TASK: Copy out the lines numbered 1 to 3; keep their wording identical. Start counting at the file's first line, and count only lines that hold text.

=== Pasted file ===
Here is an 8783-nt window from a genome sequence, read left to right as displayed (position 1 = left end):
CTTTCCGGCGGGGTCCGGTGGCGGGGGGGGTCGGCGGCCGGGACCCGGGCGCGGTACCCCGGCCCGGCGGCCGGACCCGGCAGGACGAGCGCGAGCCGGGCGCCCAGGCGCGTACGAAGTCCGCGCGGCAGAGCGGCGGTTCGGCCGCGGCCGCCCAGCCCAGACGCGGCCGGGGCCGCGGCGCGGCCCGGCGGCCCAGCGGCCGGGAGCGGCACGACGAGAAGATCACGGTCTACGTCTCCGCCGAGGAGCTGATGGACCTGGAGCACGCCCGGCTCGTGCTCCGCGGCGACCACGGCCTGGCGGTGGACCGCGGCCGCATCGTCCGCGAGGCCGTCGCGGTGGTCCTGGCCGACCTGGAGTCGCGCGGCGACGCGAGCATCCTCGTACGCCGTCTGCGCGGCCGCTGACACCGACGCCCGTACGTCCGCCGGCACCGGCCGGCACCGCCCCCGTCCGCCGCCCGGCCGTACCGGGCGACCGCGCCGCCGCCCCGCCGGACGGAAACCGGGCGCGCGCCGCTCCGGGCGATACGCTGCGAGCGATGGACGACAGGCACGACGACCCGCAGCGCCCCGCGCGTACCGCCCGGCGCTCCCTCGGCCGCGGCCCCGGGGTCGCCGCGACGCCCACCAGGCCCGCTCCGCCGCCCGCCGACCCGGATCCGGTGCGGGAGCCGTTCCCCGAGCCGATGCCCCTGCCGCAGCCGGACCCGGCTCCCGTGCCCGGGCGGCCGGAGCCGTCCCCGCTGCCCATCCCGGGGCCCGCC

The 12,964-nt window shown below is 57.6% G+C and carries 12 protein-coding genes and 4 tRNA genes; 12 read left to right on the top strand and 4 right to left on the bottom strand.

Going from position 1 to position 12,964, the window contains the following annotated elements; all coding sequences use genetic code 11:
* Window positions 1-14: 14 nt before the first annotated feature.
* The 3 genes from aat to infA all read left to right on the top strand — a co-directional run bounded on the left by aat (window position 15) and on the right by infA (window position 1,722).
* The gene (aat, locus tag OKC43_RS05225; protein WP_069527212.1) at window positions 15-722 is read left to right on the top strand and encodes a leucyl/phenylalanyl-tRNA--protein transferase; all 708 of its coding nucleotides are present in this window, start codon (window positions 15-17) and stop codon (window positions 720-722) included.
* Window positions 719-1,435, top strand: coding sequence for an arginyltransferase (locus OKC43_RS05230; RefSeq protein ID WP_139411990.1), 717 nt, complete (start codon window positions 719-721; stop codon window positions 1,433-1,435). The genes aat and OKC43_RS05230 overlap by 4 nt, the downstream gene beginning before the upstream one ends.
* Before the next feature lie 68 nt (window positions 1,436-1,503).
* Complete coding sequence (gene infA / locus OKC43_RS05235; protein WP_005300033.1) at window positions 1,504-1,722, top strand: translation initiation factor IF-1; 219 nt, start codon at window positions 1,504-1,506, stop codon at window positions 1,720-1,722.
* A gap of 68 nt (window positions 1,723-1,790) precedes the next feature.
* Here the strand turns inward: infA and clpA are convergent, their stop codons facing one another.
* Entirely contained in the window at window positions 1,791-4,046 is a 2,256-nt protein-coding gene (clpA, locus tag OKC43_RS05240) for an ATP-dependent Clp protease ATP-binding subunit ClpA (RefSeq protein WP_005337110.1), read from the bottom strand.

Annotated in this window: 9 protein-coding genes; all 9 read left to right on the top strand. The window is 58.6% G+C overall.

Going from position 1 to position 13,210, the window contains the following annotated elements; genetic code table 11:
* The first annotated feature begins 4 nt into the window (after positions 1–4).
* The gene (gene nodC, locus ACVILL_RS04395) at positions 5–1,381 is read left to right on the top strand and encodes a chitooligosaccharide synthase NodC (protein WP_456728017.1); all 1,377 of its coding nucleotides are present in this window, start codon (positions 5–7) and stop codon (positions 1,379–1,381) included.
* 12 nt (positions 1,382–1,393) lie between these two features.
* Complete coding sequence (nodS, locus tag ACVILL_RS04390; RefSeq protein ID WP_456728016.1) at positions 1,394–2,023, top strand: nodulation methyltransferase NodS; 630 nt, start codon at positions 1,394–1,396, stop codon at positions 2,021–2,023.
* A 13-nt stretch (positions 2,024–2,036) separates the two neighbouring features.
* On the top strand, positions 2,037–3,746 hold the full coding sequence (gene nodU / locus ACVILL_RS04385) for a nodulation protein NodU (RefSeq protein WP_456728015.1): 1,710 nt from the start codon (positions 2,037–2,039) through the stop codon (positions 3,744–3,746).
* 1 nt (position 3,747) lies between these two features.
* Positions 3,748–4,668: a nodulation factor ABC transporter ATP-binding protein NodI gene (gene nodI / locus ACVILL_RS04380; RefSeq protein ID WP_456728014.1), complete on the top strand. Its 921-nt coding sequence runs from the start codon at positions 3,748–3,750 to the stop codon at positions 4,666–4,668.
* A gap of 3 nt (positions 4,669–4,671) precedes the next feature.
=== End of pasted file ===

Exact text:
Here is an 8783-nt window from a genome sequence, read left to right as displayed (position 1 = left end):
CTTTCCGGCGGGGTCCGGTGGCGGGGGGGGTCGGCGGCCGGGACCCGGGCGCGGTACCCCGGCCCGGCGGCCGGACCCGGCAGGACGAGCGCGAGCCGGGCGCCCAGGCGCGTACGAAGTCCGCGCGGCAGAGCGGCGGTTCGGCCGCGGCCGCCCAGCCCAGACGCGGCCGGGGCCGCGGCGCGGCCCGGCGGCCCAGCGGCCGGGAGCGGCACGACGAGAAGATCACGGTCTACGTCTCCGCCGAGGAGCTGATGGACCTGGAGCACGCCCGGCTCGTGCTCCGCGGCGACCACGGCCTGGCGGTGGACCGCGGCCGCATCGTCCGCGAGGCCGTCGCGGTGGTCCTGGCCGACCTGGAGTCGCGCGGCGACGCGAGCATCCTCGTACGCCGTCTGCGCGGCCGCTGACACCGACGCCCGTACGTCCGCCGGCACCGGCCGGCACCGCCCCCGTCCGCCGCCCGGCCGTACCGGGCGACCGCGCCGCCGCCCCGCCGGACGGAAACCGGGCGCGCGCCGCTCCGGGCGATACGCTGCGAGCGATGGACGACAGGCACGACGACCCGCAGCGCCCCGCGCGTACCGCCCGGCGCTCCCTCGGCCGCGGCCCCGGGGTCGCCGCGACGCCCACCAGGCCCGCTCCGCCGCCCGCCGACCCGGATCCGGTGCGGGAGCCGTTCCCCGAGCCGATGCCCCTGCCGCAGCCGGACCCGGCTCCCGTGCCCGGGCGGCCGGAGCCGTCCCCGCTGCCCATCCCGGGGCCCGCC

The 12,964-nt window shown below is 57.6% G+C and carries 12 protein-coding genes and 4 tRNA genes; 12 read left to right on the top strand and 4 right to left on the bottom strand.